Whataboutism (også kjent som whataboutery[1][2]) er en diskusjons- og propagandateknikk som har til hensikt å diskreditere en motstanders påstand ved å rette en anklage tilbake om hykleri, uten direkte å motbevise eller avkrefte deres argument. Teknikken er forbundet med sovjetisk[3] og russisk propaganda,[4] og også i diskusjoner som omhandler Israel og Palestina. Da det ble rettet kritikk, f.eks. fra USA mot Sovjetunionen om brudd på menneskerettighetene i landet, kunne det sovjetiske svaret være: «Hva med USA? Dere lynsjer de svarte.» («what about…»).[5] Ehud Barak kritiserte i en kronikk i New York Times Benjamin Netanyahu for å drive whataboutism i sin polemikk.[6]

Whataboutism kan være en form for ad hominem-argument for eksempel i form av «ja, men hvor var du da...» eller «hvorfor kritisere bare A og ikke B».[7] Filosofen Antonsen og Hjortland skriver at whataboutism fungerer som en avledningsmanøver.[8]

Whataboutism er relevant blant annet for presedens i jus og annet. I en domstolsforhandling kan lignende saker trukket frem for både straffbarhet og straffeutmåling, så vel som referanse for frikjenning.[trenger referanse]

Referanser Rediger

  1. ^ Ganguly, M. (2017). Engaging in Whataboutery instead of Protecting Rights. Brown J. World Aff., 24, 39. «This term does not refer to protesting inconsistencies by making a reasoned argument that presents opposing facts. Rather, whataboutery is used as a much more sinister challenge to human rights: the practice wherein perpetrators of violations, or their supporters, do not deny the abuses, but instead justify them and shout down criticism by citing the wrongdoings of their victims. All too often, they absolve collective punishment through whataboutery. »
  2. ^ Little, A., & Rogers, J. B. (2017). The politics of ‘whataboutery’: The problem of trauma trumping the political in conflictual societies. The British Journal of Politics and International Relations, 19(1), 172-187. «‘Whataboutery’ is a term used to refer to the propensity of political actors to allude to the victims, or families of victims, who have suffered great loss in violent events as a means of suggesting that their deprivation is more significant than and transcends subsequent political development. In Northern Ireland, for example, where so much political discourse has been conducted as a ‘zero-sum game’, it is not unusual to hear political actors speak of acts of violence to negate political developments which they oppose. The lament of ‘what about Bloody Sunday?’ or ‘what about Enniskillen?’ became commonplace through the process of change and subsequent political developments.»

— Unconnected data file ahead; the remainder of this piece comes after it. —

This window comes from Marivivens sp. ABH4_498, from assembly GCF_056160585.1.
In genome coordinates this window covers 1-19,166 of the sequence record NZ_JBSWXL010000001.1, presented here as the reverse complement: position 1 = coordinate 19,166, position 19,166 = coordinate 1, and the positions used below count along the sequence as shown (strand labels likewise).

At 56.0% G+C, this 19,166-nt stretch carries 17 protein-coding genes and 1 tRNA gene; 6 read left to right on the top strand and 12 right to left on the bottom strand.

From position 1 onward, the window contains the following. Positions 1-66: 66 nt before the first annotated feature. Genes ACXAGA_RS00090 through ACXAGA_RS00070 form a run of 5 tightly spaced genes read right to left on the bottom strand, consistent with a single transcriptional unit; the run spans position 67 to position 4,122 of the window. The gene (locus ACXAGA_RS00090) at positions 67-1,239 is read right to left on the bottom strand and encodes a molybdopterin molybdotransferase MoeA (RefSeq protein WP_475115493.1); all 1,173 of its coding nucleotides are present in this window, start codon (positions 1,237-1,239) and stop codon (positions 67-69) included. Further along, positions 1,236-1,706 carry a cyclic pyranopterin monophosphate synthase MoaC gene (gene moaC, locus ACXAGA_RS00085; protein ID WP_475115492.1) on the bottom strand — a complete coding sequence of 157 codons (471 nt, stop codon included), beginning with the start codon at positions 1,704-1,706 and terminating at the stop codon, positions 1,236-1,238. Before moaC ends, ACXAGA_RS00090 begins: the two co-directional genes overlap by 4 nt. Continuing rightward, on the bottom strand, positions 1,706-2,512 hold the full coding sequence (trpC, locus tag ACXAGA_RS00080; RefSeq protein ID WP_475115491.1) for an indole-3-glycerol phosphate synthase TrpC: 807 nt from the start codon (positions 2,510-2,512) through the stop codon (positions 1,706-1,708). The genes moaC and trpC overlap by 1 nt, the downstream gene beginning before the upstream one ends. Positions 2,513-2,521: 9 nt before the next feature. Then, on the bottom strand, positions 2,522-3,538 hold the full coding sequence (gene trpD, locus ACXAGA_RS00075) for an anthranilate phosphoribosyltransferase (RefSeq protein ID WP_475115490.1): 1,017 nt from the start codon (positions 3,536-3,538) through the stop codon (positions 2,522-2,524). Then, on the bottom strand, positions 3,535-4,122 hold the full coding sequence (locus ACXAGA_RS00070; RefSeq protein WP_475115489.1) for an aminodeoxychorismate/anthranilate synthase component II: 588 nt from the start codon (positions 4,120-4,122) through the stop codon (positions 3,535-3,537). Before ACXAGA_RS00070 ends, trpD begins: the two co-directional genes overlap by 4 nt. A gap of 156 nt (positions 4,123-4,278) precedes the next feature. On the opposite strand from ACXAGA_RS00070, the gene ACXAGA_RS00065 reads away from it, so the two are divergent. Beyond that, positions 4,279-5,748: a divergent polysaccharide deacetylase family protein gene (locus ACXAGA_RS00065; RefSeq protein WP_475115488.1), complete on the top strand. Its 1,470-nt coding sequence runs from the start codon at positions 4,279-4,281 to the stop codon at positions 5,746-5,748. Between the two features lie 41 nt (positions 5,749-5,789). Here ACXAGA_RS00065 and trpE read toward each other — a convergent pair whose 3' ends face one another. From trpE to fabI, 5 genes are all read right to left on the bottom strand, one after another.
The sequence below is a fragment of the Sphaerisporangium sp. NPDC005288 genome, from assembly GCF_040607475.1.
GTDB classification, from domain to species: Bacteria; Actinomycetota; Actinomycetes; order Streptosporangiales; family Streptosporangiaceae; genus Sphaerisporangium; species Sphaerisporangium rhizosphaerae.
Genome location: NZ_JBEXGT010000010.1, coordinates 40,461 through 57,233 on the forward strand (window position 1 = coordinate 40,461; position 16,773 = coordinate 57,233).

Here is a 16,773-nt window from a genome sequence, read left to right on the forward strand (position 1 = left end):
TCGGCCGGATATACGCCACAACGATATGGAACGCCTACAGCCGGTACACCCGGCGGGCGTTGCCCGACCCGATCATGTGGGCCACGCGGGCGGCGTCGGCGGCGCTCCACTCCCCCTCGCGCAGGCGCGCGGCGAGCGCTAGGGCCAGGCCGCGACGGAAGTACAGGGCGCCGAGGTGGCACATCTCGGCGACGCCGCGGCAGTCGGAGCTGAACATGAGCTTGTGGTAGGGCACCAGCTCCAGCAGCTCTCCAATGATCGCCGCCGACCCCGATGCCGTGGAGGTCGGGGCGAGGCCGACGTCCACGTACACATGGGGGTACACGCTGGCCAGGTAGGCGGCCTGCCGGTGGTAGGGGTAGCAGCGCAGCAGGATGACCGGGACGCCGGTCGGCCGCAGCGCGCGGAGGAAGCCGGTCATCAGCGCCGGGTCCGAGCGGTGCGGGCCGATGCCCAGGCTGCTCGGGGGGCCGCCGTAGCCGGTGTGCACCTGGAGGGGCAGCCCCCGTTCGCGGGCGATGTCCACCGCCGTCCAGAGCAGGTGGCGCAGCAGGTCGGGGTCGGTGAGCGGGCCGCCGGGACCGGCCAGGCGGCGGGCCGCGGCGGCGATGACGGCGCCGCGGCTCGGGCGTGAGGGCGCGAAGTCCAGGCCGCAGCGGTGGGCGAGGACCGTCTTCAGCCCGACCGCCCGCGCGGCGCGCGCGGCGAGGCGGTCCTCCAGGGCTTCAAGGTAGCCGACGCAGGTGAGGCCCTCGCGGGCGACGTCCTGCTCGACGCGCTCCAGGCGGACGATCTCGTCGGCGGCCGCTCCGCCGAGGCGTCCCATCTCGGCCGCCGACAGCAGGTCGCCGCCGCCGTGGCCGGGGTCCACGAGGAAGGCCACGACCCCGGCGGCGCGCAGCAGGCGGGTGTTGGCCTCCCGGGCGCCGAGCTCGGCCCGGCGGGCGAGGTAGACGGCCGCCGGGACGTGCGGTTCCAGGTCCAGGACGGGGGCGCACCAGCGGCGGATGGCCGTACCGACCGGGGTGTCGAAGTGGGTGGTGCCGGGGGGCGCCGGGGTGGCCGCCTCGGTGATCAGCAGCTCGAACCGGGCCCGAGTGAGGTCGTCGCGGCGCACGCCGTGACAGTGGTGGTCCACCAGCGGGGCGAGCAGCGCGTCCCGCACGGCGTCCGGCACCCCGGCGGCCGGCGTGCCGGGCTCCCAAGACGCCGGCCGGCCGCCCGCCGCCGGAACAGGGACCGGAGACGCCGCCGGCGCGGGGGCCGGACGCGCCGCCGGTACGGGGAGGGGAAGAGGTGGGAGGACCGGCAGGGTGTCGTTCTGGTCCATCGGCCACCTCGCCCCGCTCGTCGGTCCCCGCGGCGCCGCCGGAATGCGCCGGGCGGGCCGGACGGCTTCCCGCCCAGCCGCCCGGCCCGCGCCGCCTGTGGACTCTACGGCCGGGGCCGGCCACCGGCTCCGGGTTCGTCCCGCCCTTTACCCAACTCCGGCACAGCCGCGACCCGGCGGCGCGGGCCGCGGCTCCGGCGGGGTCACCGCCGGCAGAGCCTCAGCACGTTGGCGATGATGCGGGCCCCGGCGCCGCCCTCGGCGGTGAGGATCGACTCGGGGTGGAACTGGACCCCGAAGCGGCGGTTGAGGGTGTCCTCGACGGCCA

3. ^ Gessen, K. (2014). What's the Matter with Russia: Putin and the Soviet Legacy. Foreign Affairs, 93, 182. «When Putin wants to appeal to Russian patriotism, he invokes Stalin's triumph in World War II rather than the achievements of the less tyrannical leaders who followed Stalin. More broadly, Russian political elites have clearly decided that they will no longer beat themselves up for the sins of the past -- after all, other countries have sinned, too, they like to note, in the style of classic Soviet "whataboutism."»
  4. ^ Szostek, J. (2017). The power and limits of Russia’s strategic narrative in Ukraine: The role of linkage. Perspectives on Politics, 15(2), 379-395. «Disinformation and “whataboutism” undoubtedly featurestronglyinRussianstate-sponsoredmediacontent, but from this it would be wrong to conclude that the Russian leadership has no interest in persuading international audiences and seeks only to “dismiss, distort, distract and dismay.”47 For years, a highly consistent narrative has run through the content of Russian statecontrolled media and official statements. The narrative problematizes American or Western “hypocrisy” and “interference”; blames these traits for global instability; and advocates a “multipolar” world as the optimal solution, in which non-Western states such as Russia would balance American power.48 »
  5. ^ «Whataboutism». The Economist. Besøkt 17. desember 2017. 
  6. ^ Barak, Ehud (1. desember 2017). «Opinion | We Must Save Israel From Its Government». New York Times (engelsk). Besøkt 9. august 2018. 
  7. ^ Borovali, M. (2018). Ad hominem argumentation in politics. Philosophy & Social Criticism, 44(4), 426-436.«The above discussed consequences can also be encountered following a similar form of ad hominem response. The reply to the criticism or condemnation in such cases is formulated in a way that completes the following rhetorical question: “where were you when...?” Here, the critic is accused of having been silent in the face of comparable act(s) in the past. Having omitted to condemn previous similar instances, she is now accused of engaging in a certain “motivated selectiveness.”2 The current situation is argued to be “conveniently” selected for condemnation, thereby suggesting an inconsistent implementation of the principles that should underly the moral stance of the critic. The critic is accused of choosing the instance in question for denunciation while disregarding similar acts which should also be objectionable from the expressed standpoint of the critic. In light of this “selectiveness,” it is held that the denouncer is engaging in hypocrisy, as the adopted moral principles are not wholeheartedly embraced in reality. »
  8. ^ «Ja? Du, da?». morgenbladet.no. 10. oktober 2018. Besøkt 16. oktober 2018. «Avledningsmanøveren: Når statsministeren selv er gjenstand for kritikk, så avleder hun ved å hevde at noen andre også har gjort noe galt.»